Vatican Council II sought to reopen a new path to the authentic understanding of the identity of the priesthood. So why in the world did there come, just after the Council, a crisis in its identity comparable historically only to the consequences of the Protestant Reformation in the 16th century?As I have often observed, it is typical of all parties to stereotype the positions of their theological opponents and although the guilt can be equally shared this does not justify the practice. For Lutherans the priest is NOT a representative of the community nor is the office of the minister derived from the spiritual priesthood of all the baptized. The priest (pastor) represents Christ to the community, not on the basis of an ontological difference between the priest and those to whom his priestly ministry is addressed but as the one on whom the Church confers by examination, call, and ordination the office which belongs to the whole church. The real problem with so many is that individual and often isolated statements of Martin Luther are used to define what Lutherans believe, confess, and teach. In reality, the Lutheran position is born not of Luther's many words but the specific words of the Lutheran Confessions (of which Luther's words form a part of these Confessions).
I am thinking of the crisis in the teaching of the priesthood that took place during the Protestant Reformation, a crisis on the dogmatic level, by which the priest was reduced to a mere representative of the community, through an elimination of the essential difference between the ordained priesthood and the common one of all the faithful. And then of the existential and spiritual crisis that took place in the second half of the 20th century, which in chronological terms exploded after Vatican Council II - but certainly not because of the Council - the consequences of which we are still suffering from today.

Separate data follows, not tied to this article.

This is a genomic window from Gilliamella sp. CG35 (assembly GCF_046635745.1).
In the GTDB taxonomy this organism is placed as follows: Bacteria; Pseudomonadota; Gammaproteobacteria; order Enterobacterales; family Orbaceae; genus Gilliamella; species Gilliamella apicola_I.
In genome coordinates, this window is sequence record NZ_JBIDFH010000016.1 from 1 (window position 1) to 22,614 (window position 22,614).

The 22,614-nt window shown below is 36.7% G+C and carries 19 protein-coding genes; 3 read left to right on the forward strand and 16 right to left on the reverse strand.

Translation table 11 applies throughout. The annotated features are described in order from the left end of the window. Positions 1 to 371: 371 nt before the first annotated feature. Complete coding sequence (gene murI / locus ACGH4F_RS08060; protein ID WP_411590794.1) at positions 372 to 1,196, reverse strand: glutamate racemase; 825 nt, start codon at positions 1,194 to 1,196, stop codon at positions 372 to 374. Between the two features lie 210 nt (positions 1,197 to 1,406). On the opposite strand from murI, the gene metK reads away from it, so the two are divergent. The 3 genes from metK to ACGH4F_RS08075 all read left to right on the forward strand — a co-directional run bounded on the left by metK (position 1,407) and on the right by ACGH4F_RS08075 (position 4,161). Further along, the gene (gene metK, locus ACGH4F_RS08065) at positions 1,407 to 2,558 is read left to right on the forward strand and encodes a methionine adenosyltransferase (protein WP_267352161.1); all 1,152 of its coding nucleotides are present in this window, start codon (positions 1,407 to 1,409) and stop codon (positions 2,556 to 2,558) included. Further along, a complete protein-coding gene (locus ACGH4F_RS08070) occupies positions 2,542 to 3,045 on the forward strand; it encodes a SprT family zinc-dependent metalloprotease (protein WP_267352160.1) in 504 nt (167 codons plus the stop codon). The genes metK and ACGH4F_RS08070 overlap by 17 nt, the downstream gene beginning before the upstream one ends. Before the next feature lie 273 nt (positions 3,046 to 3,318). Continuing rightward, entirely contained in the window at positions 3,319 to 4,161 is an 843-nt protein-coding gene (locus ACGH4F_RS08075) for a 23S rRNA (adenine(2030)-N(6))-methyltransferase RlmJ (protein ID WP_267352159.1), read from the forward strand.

The truth is that Rome had not much to say about Augustana XIV except to note that it presumed that rite vocatus referred to the ordinary understanding (examination, call, and ordination). While Rome may complain about the lack of episcopal ordination, this was an emergency required when there were not evangelical bishops to ordain (at least not in Germany since there were in Sweden, for example). Rome should not complain that for Lutherans the priest or pastor is a glorified layman who represents the congregation. Nothing could be further from the truth. If anything, Lutherans were tarred and feathered by the radical reformers for not being reformed enough in this regard and for retaining far too much of a sacramental priesthood to make Zwingli and others comfortable.
I know it is fashionable to blame Vatican II and the aftermath upon the Reformation and Luther, but this argument is a good example of the straw man fallacy. I would have expected Müller to be more careful since he, like BXVI, is German and should have had more than a passing familiarity with Lutherans. We have many problems to be sure and there are some Lutherans who would sell their soul to the Reformed for a song but Lutherans in their confessional documents do NOT define the ministry as a functional office nor do they derive the office from the common priesthood of all the baptized and they most certainly do not describe the pastor as merely a glorified layman, a representative layman, or a functionary who exists only for the sake of good order. Yet, I find it hard to fault Müller since it is sadly true that Lutherans themselves talk out of both sides of their mouths on this and often feel more comfortable with an evangelical preacher than a catholic and evangelical pastor.